Posts Tagged ‘mandatory reselection’

The Monday column: When will Momentum strike?

13/11/2017, 10:00:44 PM

There was a good reason why the Roman Senate forbade the army from entering the city. Armies have a single purpose: to dominate and control. That’s what armies do: They march forward and vanquish enemies. Or there’s not really much point in having one.

From the grand events of antiquity to the humdrum affairs of Labour’s internal politics.

Momentum, Jeremy Corbyn’s Praetorian Guard, was created out of the remarkable insurgency that propelled him to the Labour leadership back in 2015.

It made sense for the Corbnyintes to try and bottle that enthusiasm and organisation, but Momentum was, from the very beginning, created as a standing army outside of the party’s control.

A back-up plan. If Corbyn was usurped by his internal opponents, Momentum could rely on hundreds of thousands of members and graduate into a new left-wing political party.

But June’s general election result has made Corbyn unassailable. His critics have withered. There is no realistic threat to his position, which begs the question: What is Momentum now for? Does it find itself without a purpose, or is it preparing the cross the Rubicon and seize control of Labour’s internal workings?

There have been skirmishes over the past few months, with local branches and constituencies across the country falling under the hard left’s influence. Meanwhile, Momentum’s founder, Jon Lansman, is currently running for a seat on the party’s National Executive Committee.

And while it’s likely that a swathe of moderate councillors will be replaced by Momentum supporters next year, robust local government regulations will prevent the hard left from being able to force through illegal budgets and the like.

But Momentum has bigger ambitions and the mandatory reselection of MPs remains the Holy Grail.

So far, Jeremy Corbyn has been incredibly cautious about triggering a full-on civil war with his MPs over this, but if Theresa May presses ahead with the parliamentary boundary changes for the next election, Labour MPs will, de facto, face mandatory reselection.

Indeed, if she wants to bequeath a once-in-a-generation advantage to her party on the way out of Number Ten, Theresa May will allow the Boundary Commission to proceed with its work of cutting the number of constituencies from 650 to 600.

A full-on offensive to replace moderates with true-believing Corbynites will be too great for Momentum to resist. The resulting schism with the party’s moderate wing will cripple the British centre-left for a generation.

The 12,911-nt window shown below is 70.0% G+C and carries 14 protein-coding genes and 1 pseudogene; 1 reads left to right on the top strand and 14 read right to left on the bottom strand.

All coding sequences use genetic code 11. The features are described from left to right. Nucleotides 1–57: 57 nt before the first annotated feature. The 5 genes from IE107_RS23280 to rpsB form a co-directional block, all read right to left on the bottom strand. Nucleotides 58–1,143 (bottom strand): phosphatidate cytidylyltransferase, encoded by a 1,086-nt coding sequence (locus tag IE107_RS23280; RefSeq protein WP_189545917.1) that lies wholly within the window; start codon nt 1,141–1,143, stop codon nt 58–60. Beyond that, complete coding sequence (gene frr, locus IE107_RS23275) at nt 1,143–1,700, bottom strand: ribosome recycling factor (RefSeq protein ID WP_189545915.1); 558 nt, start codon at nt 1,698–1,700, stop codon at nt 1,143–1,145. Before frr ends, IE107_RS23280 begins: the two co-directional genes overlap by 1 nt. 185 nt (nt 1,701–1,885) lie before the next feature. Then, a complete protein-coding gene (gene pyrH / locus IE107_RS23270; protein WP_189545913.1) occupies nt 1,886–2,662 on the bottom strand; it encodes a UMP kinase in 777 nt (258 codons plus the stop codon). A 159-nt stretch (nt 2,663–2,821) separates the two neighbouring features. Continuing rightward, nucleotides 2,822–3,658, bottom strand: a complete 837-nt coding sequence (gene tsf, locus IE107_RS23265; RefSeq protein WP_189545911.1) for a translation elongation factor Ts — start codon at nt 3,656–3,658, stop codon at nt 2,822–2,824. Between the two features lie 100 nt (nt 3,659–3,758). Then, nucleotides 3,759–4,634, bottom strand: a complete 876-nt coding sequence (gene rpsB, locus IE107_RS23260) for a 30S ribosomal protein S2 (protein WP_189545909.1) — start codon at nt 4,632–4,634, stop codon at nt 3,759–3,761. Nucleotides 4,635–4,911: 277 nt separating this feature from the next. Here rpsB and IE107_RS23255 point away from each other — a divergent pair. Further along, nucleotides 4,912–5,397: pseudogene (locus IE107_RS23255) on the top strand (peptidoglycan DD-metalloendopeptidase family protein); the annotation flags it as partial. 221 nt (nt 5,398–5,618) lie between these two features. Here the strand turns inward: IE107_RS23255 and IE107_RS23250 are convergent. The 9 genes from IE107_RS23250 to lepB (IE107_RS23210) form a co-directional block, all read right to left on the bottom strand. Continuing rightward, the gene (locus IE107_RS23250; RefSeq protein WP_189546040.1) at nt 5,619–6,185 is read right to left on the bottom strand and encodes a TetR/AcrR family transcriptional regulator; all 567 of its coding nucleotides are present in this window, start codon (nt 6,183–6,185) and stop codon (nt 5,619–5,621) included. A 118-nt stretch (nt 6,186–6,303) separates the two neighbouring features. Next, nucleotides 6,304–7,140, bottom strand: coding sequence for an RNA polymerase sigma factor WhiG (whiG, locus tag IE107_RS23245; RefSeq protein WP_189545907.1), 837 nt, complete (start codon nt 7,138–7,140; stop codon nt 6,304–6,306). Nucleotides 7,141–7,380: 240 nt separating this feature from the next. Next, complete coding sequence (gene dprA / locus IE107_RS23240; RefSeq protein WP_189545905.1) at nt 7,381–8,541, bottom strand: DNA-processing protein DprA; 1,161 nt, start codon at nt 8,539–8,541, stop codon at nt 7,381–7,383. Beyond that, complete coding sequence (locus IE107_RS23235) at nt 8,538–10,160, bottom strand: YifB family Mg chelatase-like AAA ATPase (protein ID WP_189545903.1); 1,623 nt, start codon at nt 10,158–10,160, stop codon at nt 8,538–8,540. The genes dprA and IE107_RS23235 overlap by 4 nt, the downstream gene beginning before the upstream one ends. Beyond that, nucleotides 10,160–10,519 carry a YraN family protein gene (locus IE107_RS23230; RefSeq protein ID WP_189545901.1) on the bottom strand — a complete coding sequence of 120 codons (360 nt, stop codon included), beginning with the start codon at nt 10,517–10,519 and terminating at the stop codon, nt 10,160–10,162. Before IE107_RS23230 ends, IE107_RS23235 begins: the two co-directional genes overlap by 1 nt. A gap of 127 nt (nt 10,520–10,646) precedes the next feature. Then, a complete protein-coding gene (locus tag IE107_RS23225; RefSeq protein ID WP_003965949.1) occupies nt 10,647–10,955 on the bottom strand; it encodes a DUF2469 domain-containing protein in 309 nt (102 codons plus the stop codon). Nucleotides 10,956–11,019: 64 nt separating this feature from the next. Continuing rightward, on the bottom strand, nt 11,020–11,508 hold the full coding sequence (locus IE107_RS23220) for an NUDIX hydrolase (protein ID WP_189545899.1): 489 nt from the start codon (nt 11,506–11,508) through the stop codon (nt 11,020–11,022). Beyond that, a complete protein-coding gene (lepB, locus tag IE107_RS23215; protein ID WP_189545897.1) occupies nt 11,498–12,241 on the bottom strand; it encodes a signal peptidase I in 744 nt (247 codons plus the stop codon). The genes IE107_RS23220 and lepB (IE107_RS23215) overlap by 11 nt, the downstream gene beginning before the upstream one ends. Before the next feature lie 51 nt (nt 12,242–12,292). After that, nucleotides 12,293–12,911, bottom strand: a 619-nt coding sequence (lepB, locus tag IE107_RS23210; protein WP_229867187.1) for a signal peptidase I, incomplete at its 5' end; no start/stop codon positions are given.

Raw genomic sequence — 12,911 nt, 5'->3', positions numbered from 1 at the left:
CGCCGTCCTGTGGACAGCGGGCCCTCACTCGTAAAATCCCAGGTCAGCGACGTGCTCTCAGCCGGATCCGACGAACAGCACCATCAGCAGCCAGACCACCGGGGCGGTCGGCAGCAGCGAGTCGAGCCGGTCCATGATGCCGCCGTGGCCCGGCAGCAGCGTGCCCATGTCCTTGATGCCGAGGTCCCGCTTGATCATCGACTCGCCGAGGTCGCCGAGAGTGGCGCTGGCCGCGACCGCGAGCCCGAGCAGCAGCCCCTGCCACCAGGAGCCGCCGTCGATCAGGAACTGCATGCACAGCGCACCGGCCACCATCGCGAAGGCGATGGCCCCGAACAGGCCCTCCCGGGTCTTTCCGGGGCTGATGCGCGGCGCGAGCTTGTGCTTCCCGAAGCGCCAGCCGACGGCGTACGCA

Can Momentum resist the urge to dominate and control?

Facebook Twitter Digg Delicious StumbleUpon

The fight for Labour’s soul is only just beginning

09/07/2017, 11:39:00 AM

by Kevin Meagher

So that’s it then, we’re one big happy family? The outcome of the 2017 general election (assuming there’s just the one) is that the electoral catastrophe every piece of empirical evidence suggested was in the post ahead of polling day did not, in fact, arrive.

There is relief – plenty of it – that a big chunk of Scotland has come back home and that ‘feckless’ young voters are perhaps not that feckless after all. Yet despite noises off from the left, this government has every right to govern, given it won 55 more seats than Labour.

Caution, rather than exuberance, should be the prevailing mood in Labour circles.

The other permissible emotion is, of course, schadenfreude at the appalling mess Theresa May finds herself in. The past few excruciating weeks in the life of the Conservative party have been a sight to behind.

But back to Labour. It is not credible to simply forget about the past two tortuous years. A recent leader column in the New Statesman suggested that’s exactly what we should do:

In spite of his many shortcomings, Mr Corbyn has earned the right to lead the party into the next election, whenever it falls. He has won the Labour civil war.

There’s certainly been a lack of civility, but I’m not sure ‘civil war’ characterises the past 20 months of Jeremy Corbyn’s roller-coaster leadership. The sniping between Corbynistas and moderates (for want of a better term) has never really come to a head in a pitched battle.

Mostly the internal rows have been about the leadership’s lack of a political strategy and the string of unforced errors that has seen Labour branded as anti-Semitic, or just plain incompetent.

To his credit, Jeremy Corbyn has tried not to pick fights since becoming leader. Sure, there have been outriders floating radical ideas about policy and party reform, yet despite the fears among MPs that there would be a period of blood-letting following Owen Smith’s emphatic defeat in the second leadership election last summer, there has been no abuse of the party’s internal processes by Corbyn, evidenced by the failure of his supporters to secure berths in the pre-election carve-up of safe seats.

A row is certainly now brewing over the so-called ‘McDonnell amendment’ to enact a rule change at the party conference, reducing the threshold needed for candidates to stand in a future leadership election, thus making it easier for the left to secure a nominee.

But in a spirit of ‘not meeting trouble halfway’, the focus now should be on how the party can best take things forward in the short term. For starters, it would be wise to develop a series of shared assumptions about the immediate future. Some ground rules, if you like. Here are four suggestions: (more…)

Facebook Twitter Digg Delicious StumbleUpon